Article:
App shell

El concepto de App shell esta principalmente destinado a cargar una interfaz del usuario mínima lo mas rápido posible y entonces almacenarla en cache para que puedan estar disponibles en estado offline para siguientes visitas y no tener que descargar todo el contenido de la aplicación. De esta manera,la proxima vez que alguien visite la aplicación desde su dispositivo, la UI carga desde el cache inmediatamente y cualquier otro nuevo contenido sera descargado desde el servidor (Si es que no esta disponible desde el cache).

Esta estructura es rápida, y a su vez se siente rápida, ya que el usuario ve "algo" instantáneamente cuando entra al sitio y no una circulo de carga en ua pantalla en blanco sin contenido. Esto también permite que el sitio web sea accesible estando offline si la conexión no se encuentra disponible.

Se puede controlar lo que es requerido desde el servidor y que es  recuperado desde el cache mediante un service worker, concepto que sera explicado en detalle en el aproximó articulo. Por ahora nos enfocaremos en la estructura en si misma.

¿Por que deberia usarlo?

Esta estructura le permite al sitio web beneficiarse de la mayoria des las caracteristicas de las PWAs — it caches the app shell and manages the dynamic content in a way that greatly improves the performance. In addition to the basic shell, you can add other features such as add to home screen or push notifications, safe in the knowledge that the app will still work OK if they are not supported by the user's browser — this is the beauty of progressive enhancement.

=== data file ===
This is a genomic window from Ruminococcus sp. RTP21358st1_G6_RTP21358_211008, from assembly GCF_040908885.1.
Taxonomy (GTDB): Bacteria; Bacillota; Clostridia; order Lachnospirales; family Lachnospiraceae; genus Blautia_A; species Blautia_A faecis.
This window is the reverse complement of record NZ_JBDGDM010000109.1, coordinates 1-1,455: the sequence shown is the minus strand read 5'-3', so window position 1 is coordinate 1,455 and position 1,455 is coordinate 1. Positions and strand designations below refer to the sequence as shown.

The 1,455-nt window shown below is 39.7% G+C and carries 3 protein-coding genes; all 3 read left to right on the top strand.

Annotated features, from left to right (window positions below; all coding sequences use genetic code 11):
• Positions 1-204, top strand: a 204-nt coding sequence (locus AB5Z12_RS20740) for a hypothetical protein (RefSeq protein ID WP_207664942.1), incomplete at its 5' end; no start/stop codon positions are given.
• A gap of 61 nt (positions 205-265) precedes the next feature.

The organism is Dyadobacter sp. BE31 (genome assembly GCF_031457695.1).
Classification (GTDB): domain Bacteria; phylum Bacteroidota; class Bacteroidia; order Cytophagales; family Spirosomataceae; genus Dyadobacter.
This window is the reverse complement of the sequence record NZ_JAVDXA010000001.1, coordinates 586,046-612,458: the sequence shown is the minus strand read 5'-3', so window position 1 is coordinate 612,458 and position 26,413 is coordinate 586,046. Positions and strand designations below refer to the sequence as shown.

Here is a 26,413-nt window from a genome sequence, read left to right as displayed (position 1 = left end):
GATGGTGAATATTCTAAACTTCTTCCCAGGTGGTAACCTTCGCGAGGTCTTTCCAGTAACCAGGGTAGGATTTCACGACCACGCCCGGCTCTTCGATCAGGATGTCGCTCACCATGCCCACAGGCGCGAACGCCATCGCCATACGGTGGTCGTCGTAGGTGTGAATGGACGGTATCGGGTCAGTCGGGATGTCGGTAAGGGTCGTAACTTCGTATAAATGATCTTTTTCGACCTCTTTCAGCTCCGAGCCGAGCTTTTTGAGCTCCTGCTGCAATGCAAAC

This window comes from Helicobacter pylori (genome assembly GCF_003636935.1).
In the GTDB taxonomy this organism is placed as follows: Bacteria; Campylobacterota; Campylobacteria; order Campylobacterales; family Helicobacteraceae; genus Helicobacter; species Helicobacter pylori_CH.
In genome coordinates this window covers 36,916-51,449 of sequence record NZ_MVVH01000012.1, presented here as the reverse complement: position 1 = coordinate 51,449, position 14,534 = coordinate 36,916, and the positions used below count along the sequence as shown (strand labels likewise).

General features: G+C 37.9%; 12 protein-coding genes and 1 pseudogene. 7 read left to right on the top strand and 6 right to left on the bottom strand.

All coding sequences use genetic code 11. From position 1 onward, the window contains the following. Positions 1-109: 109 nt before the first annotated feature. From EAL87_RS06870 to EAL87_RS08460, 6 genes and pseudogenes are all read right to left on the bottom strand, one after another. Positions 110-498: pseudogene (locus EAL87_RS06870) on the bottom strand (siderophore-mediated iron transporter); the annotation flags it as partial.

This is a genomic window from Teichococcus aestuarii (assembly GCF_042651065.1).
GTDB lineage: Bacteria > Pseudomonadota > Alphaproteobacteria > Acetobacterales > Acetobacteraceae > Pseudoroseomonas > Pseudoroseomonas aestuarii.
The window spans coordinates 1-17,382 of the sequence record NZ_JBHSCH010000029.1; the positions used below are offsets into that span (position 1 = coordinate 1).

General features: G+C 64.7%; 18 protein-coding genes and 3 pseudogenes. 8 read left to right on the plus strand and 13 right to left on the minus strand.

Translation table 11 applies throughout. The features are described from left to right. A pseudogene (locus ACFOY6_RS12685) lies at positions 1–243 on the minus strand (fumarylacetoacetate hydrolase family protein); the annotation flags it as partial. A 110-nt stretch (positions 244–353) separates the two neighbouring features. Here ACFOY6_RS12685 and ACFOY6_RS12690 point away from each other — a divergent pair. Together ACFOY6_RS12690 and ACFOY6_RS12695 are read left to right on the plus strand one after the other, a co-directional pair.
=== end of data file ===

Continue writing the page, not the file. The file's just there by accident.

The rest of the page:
The website feels like a native app with instant interaction and solid performance while keeping all the benefits of the web.

Being linkable, progressive and responsive by design

It's important to remember the PWA advantages and keep them in mind when designing the application. The app shell approach allows websites to be:

  • Linkable: Even though it behaves like a native app, it is still a website — you can click on the links within the page and send a URL to someone if you want to share it.
  • Progressive: Start with the "good, old basic website” and progressively add new features while remembering to detect if they are available in the browser and gracefully handle any errors that crop up if support is not available. For example, an offline mode with the help of service workers is just an extra trait that makes the website experience better, but it's still perfectly usable without it.